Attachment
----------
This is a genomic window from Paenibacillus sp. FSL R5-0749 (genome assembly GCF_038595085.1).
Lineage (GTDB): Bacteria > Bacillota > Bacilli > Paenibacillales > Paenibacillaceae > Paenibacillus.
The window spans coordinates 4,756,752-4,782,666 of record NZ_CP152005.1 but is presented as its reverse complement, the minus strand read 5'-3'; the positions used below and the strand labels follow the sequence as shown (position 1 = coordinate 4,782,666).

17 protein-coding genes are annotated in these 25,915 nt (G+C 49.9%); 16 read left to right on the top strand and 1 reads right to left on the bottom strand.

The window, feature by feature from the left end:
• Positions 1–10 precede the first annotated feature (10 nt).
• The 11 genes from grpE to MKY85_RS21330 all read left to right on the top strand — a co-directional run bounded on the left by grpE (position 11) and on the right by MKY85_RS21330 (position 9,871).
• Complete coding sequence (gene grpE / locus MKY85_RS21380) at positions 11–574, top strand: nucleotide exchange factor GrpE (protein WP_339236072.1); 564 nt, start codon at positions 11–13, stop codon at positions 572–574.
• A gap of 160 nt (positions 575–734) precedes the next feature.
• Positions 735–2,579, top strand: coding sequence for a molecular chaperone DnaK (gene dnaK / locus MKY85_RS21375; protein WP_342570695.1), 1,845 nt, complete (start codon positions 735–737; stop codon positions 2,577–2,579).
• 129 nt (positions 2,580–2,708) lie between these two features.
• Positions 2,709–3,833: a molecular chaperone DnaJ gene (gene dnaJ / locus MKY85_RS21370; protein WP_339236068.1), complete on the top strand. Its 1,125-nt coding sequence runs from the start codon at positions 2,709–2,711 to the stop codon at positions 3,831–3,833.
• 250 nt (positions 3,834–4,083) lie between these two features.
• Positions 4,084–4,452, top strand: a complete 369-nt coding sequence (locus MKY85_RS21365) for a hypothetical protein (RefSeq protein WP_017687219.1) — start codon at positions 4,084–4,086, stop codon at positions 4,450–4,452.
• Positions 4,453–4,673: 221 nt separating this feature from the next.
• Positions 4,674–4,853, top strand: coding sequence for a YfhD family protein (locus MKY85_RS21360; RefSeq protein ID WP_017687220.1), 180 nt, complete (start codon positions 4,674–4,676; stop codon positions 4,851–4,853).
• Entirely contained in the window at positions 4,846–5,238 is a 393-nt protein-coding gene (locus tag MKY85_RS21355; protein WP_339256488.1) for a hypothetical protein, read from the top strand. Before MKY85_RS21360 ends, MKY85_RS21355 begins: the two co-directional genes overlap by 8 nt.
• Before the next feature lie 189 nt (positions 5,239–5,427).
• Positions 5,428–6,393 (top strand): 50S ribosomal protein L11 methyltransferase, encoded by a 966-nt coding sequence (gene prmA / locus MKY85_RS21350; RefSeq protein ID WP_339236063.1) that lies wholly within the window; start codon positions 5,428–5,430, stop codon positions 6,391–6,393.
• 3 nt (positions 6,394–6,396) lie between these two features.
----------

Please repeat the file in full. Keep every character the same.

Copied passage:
This is a genomic window from Paenibacillus sp. FSL R5-0749 (genome assembly GCF_038595085.1).
Lineage (GTDB): Bacteria > Bacillota > Bacilli > Paenibacillales > Paenibacillaceae > Paenibacillus.
The window spans coordinates 4,756,752-4,782,666 of record NZ_CP152005.1 but is presented as its reverse complement, the minus strand read 5'-3'; the positions used below and the strand labels follow the sequence as shown (position 1 = coordinate 4,782,666).

17 protein-coding genes are annotated in these 25,915 nt (G+C 49.9%); 16 read left to right on the top strand and 1 reads right to left on the bottom strand.

The window, feature by feature from the left end:
• Positions 1–10 precede the first annotated feature (10 nt).
• The 11 genes from grpE to MKY85_RS21330 all read left to right on the top strand — a co-directional run bounded on the left by grpE (position 11) and on the right by MKY85_RS21330 (position 9,871).
• Complete coding sequence (gene grpE / locus MKY85_RS21380) at positions 11–574, top strand: nucleotide exchange factor GrpE (protein WP_339236072.1); 564 nt, start codon at positions 11–13, stop codon at positions 572–574.
• A gap of 160 nt (positions 575–734) precedes the next feature.
• Positions 735–2,579, top strand: coding sequence for a molecular chaperone DnaK (gene dnaK / locus MKY85_RS21375; protein WP_342570695.1), 1,845 nt, complete (start codon positions 735–737; stop codon positions 2,577–2,579).
• 129 nt (positions 2,580–2,708) lie between these two features.
• Positions 2,709–3,833: a molecular chaperone DnaJ gene (gene dnaJ / locus MKY85_RS21370; protein WP_339236068.1), complete on the top strand. Its 1,125-nt coding sequence runs from the start codon at positions 2,709–2,711 to the stop codon at positions 3,831–3,833.
• 250 nt (positions 3,834–4,083) lie between these two features.
• Positions 4,084–4,452, top strand: a complete 369-nt coding sequence (locus MKY85_RS21365) for a hypothetical protein (RefSeq protein WP_017687219.1) — start codon at positions 4,084–4,086, stop codon at positions 4,450–4,452.
• Positions 4,453–4,673: 221 nt separating this feature from the next.
• Positions 4,674–4,853, top strand: coding sequence for a YfhD family protein (locus MKY85_RS21360; RefSeq protein ID WP_017687220.1), 180 nt, complete (start codon positions 4,674–4,676; stop codon positions 4,851–4,853).
• Entirely contained in the window at positions 4,846–5,238 is a 393-nt protein-coding gene (locus tag MKY85_RS21355; protein WP_339256488.1) for a hypothetical protein, read from the top strand. Before MKY85_RS21360 ends, MKY85_RS21355 begins: the two co-directional genes overlap by 8 nt.
• Before the next feature lie 189 nt (positions 5,239–5,427).
• Positions 5,428–6,393 (top strand): 50S ribosomal protein L11 methyltransferase, encoded by a 966-nt coding sequence (gene prmA / locus MKY85_RS21350; RefSeq protein ID WP_339236063.1) that lies wholly within the window; start codon positions 5,428–5,430, stop codon positions 6,391–6,393.
• 3 nt (positions 6,394–6,396) lie between these two features.